I hardly know what to say.

I could tell you about the trip to Mexico for 13 people that I had to cancel last week – three days before we were set to leave – a trip that all of us were looking forward to, that we had made plans for and spent money on. I could tell you about the difficulty of making the decision, even though the media hadn’t really detailed what non-essential travel was a week ago. How sunny it was in Mexico – how the virus hadn’t even exactly gotten there yet. I could tell you about the stress of disappointing people, of making the wrong decision, and the relief some people had that I had made the hard decision for them, how one friend said she was ready to follow me across the border because she was a good girl and didn’t want to disappoint anyone. And how well I understood that.

How sometimes the hardest decisions are the right ones if you listen to your gut.

I could tell you about my 83-year-old mother, Suzanne in L.A. How when Mexico was cancelled, I said, I’m coming to you, and she said, “Darling, I adore you, stay where you are.” Not because she didn’t want my company, but because she was practicing a kind of social distancing before she even knew the term. Decided she would be okay, that she was flooded with friends in L.A. And now of course, it’s mostly just my mom and her yappy dogs, though my sweet brother promises to drop by with groceries.

I could tell you about the FaceTime call she and I had two nights ago where I admonished her, “Mom, are you taking this seriously enough?”

“Oh yes, Darling,” she said, “I’m taking this very seriously,” and promptly put the phone on the piano and began to play and sing with the biggest smile on her face. Not because she was making lite, but because she was becoming light. And the way my face broke open in one of those genuine smiles that almost hurt, as she sang, bungling the words and the chords to some Broadway tune – how imperfectly perfect it was – the sound of her, the joy in her, the painting of my father, ten years gone, that my ex-husband, Mark Wagner had done, hanging on the wall behind her, smiling down on her.

I could tell you about my friend, whose husband has been in the hospital in our town for years, how she has been with him all day, every day for the last five years, how she was suddenly locked out of the hospital last week and had to say goodbye to him, gathering her things and being ushered out. And while she is communicating with him many times a day through FaceTime, she is also finding herself alone for the first time in years and trying to remember who she is, and what she does when she is not caring for her husband.

I could tell you about taking all of my classes online last week – even the class for cancer patients at the hospital – and what it was like to sit together – all of us in tiny boxes on the screen and write and read our stories to one another. How if you don’t have a Zoom account, get one.

I could tell you how, at year 30 of this Wild Writing practice, I saw again how incredibly vital it was to people and to me. A life line. And now, with social distancing, how luscious the simple act of gathering is. How it’s like melted chocolate in your mouth. How we can practically reach out into the screen and touch one another. Hello friend, I see you. Talk to me. Tell me everything.

I could tell you how I told all my Wild Writing trainees not to wait until they got their fancy certificates from me in May, that they should start teaching now, that it’s really about circling and holding space and setting a table for truth and poetry, and how any kind of perfectionism and what it means to teach “right,” has to be thrown to the frogs. That perfectionism is boring right now, because what matters more is connection and love. How one student put up her website in one day, and another starting blogging from her apartment in Florence, Italy.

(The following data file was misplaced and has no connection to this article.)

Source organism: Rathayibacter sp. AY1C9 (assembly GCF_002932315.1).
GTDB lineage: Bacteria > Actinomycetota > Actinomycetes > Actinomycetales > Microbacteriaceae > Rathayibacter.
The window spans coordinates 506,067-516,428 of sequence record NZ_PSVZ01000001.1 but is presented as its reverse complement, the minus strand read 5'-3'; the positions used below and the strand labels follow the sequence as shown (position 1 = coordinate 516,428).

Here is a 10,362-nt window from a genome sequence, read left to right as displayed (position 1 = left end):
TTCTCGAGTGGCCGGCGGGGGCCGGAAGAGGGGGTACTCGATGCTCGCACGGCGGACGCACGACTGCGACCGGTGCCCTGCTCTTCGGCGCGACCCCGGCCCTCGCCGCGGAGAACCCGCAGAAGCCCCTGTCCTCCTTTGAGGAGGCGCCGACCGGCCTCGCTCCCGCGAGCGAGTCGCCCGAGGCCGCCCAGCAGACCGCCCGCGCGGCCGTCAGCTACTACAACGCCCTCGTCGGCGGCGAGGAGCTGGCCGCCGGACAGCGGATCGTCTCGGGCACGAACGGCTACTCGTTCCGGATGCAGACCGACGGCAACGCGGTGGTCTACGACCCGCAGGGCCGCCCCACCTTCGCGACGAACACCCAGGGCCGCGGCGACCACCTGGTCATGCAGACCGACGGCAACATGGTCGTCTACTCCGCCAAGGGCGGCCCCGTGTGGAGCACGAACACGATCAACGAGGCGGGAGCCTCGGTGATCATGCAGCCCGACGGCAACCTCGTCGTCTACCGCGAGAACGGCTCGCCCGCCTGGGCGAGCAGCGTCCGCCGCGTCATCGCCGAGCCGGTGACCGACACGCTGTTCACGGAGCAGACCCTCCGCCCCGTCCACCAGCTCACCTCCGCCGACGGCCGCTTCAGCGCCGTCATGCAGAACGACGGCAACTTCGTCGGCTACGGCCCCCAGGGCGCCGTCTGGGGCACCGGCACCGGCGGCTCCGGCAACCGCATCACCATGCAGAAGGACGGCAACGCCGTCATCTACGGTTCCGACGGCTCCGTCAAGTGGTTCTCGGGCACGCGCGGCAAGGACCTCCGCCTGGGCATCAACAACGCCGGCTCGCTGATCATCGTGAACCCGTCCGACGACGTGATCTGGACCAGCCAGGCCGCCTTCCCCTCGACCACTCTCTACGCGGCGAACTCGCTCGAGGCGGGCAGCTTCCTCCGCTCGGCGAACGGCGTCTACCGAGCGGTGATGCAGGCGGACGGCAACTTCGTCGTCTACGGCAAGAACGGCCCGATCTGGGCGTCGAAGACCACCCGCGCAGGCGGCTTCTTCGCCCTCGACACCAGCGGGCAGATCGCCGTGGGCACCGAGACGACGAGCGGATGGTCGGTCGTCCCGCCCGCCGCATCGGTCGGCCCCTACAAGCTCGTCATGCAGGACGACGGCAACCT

Nothing like a little pandemic to put the fire under your tush to get you going.

How when I got back from our little market a couple of days ago, I felt compelled to clean my pantry and do laundry and change my sheets. I was bursting with energy.

And the older woman at the market staring at empty shelves and how I asked her what she was looking for and she said it wasn’t there.

Which prompts me to ask, what are we looking for and what is here?

The ads for jeans and face creams that still come into my in box confuse me.

The sound of the garbage truck on Thursday morning comforts me. Some things will go on. I hope.

The posole I made for my daughter yesterday fed us both, and there is enough for Mark when he comes to visit. The fire I lit last night, how Ruby and I sat here in the glow, quietly.

And my youngest, many states away, who promises me that she is alright and will stay put.

And music, all day and into the night.

And the mind which zips around like some trapped creature, sometimes afraid, sometimes calm and steady.

The quote from Clarissa Pinkola Estes from her piece, We Were Made For These Times, when she writes at the end, “When a great ship is in harbor and moored, it is safe, there can be no doubt. But that is not what great ships are built for.”

And how now more than ever, I am clear about my work and what I do. I will do more of it. I will write and teach and show up.

Please be in touch. Say hello. Come write with us soon. New classes will be posted in the coming weeks. We need each other now.

I am sending everyone love and peace.


Photo: Suzy at the piano.

27 Wilder Days | Laurie Wagner

Now more than ever, writing is a beautiful way to chart our course through these times. If you’d like to begin your practice today, here are 27 beautiful and short videos to get you on your way.